Besides cycling, cooking a decent meal and making plenty of selfies, I have one other activity: creating art.
Besides leading an active lifestyle, being surrounded by a quiet vastness of nature and heavenly solitude, I lack one thing: entrepreneurship.
I would like you to have a look at what I made from findings along the road and I invite you to lighten my load.
Embroidering, a bit of a dull occupation, you might say. Yeah, it kind of is, but it really settles the mind. There is some excitement involved too, as I have to keep my eyes open to fabrics along the road, and to cut hairs from dead animals, collect lava stones, even a petrified shell is among my treasures. I visit local handicraft stores and try to transform nature into designs. Then, the evenings and mornings are a contemplating luxury where I will work on my little dingy piece of fabric. Touched by dirty, sooty and oily hands. Not to mention the animal smells and smoky odor of my camp fire. What I said: arty.
Made on the road in Brazil, Paraguay, Bolivia and Argentina. I used hemp cotton from Nepal (which I brought with me back home) on which I embroidered lama wool found in Argentina, deer tail hair and wild skunk pig -peccary- hairs from Paraguay. The closing cord is braided from my own old sun-faded blouse, as well as the lining of the pouch. Measurements (closed): 20 x 12.5 centimeter/ 7.87 x 4.92 inch.
Made on the road in Argentina and Chile. The strongly faded seam in the pouch is from a short lying in the desert. My eyes immediately were attracted to the purple, so picked it up despite its faded parts. It took me three different trials before I came with the globe as design to fill up with skunk peccary hairs. The inside of the pouch is made from a black T-shirt which I found along the road and has a long draw string with a lava stone attached to both ends. The inside pouch is double the size as the outside, to fold your stuff into. I thought it a nice, different way of safe keeping your USB sticks. Measurements: 13 x 8,5 x 2 centimeter/5.12 x 3.35 x 0.79 inch.
Made on the road in Peru and Chile. I used hemp cotton from Nepal again and embroidered it with regular thread but in an ancient native design I’ve seen in a museum in Peru. The lining is made from my own legging I cycled in for a few years. The bottom is made from a curtain I found along the road. The green draw string is thread from a small town in the semi desert in Paraguay. Measurements: 15 x 14 centimeter/ 5.91 x 5.51 inch.
Made on the road in Chile and Argentina. Created from my own broken pair of trousers. The orange lining is from a T-shirt I found along the road on Ruta 40 in Argentina. This pouch would work nice to keep your money, and a smaller smart phone. It is embroidered in- and outside with the pattern of a shell I found in the Atacama desert of Chile. It has a macramé cord to close the pouch. Measurements (closed): 13,5 x 8.5 centimeter/5.31 x 3.35 inch.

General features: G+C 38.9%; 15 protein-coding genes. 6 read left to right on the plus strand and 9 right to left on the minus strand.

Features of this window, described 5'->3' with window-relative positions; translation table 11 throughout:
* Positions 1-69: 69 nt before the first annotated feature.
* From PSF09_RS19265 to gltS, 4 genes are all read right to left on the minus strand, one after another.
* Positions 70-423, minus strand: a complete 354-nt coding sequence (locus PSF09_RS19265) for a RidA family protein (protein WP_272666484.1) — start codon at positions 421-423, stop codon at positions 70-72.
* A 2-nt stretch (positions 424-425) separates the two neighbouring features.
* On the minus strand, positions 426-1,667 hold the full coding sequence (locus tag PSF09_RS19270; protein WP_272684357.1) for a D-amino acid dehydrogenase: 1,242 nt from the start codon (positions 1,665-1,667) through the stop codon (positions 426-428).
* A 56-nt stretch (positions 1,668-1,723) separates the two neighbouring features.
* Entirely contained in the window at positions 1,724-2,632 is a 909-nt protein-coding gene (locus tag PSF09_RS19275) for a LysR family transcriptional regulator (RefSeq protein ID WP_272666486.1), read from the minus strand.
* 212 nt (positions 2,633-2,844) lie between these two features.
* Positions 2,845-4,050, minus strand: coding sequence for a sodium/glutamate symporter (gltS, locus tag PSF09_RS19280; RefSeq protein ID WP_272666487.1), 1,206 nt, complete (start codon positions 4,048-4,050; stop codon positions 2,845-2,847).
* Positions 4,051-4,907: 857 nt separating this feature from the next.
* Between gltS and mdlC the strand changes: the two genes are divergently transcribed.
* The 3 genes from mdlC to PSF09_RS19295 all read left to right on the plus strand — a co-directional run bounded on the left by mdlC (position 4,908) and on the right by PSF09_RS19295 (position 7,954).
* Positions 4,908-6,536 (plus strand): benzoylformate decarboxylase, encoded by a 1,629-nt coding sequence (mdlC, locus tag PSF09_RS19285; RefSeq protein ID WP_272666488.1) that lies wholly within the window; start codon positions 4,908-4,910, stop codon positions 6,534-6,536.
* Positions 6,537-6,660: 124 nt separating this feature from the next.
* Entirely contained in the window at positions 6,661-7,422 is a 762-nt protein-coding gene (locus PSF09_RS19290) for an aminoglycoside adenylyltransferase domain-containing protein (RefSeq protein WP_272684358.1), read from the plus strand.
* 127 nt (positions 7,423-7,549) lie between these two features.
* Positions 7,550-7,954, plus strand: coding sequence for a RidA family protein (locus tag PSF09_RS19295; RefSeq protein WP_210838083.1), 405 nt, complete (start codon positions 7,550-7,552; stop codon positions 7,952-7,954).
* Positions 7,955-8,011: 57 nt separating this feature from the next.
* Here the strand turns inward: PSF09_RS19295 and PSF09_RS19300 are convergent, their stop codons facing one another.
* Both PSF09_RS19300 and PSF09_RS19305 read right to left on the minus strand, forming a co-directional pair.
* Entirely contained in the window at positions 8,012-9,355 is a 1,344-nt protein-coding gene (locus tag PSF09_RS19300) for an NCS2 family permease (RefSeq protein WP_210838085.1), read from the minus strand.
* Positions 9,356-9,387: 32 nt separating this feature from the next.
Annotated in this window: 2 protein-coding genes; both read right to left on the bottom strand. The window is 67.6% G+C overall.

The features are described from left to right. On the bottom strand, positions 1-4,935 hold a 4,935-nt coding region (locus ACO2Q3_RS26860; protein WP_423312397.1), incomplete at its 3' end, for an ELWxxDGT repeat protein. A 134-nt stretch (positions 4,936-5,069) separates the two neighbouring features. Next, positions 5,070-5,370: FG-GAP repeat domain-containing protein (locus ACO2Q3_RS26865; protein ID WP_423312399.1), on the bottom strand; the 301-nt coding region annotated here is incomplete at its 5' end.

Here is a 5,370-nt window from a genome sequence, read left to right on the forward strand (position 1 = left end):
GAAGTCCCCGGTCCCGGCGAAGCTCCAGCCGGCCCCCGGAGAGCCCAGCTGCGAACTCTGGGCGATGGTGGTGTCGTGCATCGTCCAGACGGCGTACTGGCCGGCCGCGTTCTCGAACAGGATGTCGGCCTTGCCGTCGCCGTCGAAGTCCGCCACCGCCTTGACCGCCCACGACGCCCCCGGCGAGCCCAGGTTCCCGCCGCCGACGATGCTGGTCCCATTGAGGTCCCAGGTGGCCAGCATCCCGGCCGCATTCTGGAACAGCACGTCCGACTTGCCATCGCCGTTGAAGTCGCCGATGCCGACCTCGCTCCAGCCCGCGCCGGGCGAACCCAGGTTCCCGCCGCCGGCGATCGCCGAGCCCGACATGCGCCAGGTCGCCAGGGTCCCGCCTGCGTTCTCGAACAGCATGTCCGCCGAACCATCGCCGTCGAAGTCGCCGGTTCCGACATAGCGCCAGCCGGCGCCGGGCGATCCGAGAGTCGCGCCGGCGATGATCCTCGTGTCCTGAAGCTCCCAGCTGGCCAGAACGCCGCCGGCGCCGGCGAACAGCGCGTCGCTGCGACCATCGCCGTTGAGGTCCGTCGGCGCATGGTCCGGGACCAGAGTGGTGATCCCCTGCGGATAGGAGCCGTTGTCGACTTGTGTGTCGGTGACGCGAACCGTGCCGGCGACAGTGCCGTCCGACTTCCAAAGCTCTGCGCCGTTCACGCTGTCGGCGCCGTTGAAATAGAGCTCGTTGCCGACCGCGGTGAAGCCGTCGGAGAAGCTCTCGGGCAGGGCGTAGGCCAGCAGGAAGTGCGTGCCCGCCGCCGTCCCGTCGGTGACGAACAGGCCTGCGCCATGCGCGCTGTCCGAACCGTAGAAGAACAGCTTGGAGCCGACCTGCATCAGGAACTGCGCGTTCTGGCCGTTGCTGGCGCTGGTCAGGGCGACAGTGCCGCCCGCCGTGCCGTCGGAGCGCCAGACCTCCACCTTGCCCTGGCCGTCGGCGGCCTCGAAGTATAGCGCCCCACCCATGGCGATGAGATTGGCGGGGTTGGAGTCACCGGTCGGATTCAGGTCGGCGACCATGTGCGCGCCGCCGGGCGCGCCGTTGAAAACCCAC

Stash your Cash
Made on the road in Chile. Created from my own old and broken pair of trousers and a found short along the desert road in Atacama. Made for safekeeping your credit-cards and some cash in your bra. The longer drawstring may be knotted on your bra, so you won’t lose it. That’s how I secure my money and so do many women all over the world. Measurements: 11 x 7 centimeter/ 4.33 x 2.76 inch.
Each evening and morning, sitting at a camp fire or close to my stove, I am happily embroidering away. It’s a very pleasant way to start and finish the day and take in the nature I’m surrounded with.
I would love to spend more time embroidering, but cycling, finding water, making photo’s and continue to the next town for food supplies have me occupied in a slow but steady and pleasant regime.
When all elements come and fit together -enough water, shade or sunlight, wood or enough fuel, plenty of food, dry weather and an exceptional good camp spot- I am taking my time to finish a design and let the creative spirit sprout.
I have started to pick up textile from the roadside, this brings me what I want, and sometimes even more: I found a brand new jacket with tags attached. My wish to keep the fabrics natural isn’t a necessity anymore, though I try to use natural fabrics for the exterior.
Sometimes what I see in a museum inspires me, but usually the nature does its work on my designs. I use stones, animals hairs, cactus needles, a petrified shell, and a stone with gold is given to me which I will use as well. The threads I buy, and luckily in every country women like handwork, and I can find well stocked shops where ever I cycle through.
The usefulness of the little pouches is questionable, but going back in time, one find this is what the women did exactly back then: making time-consuming and extremely fine, beautiful adorned handmade pouches. In time they would fall apart, beads would come loose, threads would break and dirt attached so that the pouch looks more like an antique, once used item. Some traditional ethnic folks still makes them, I wonder who and where, but I am one of them.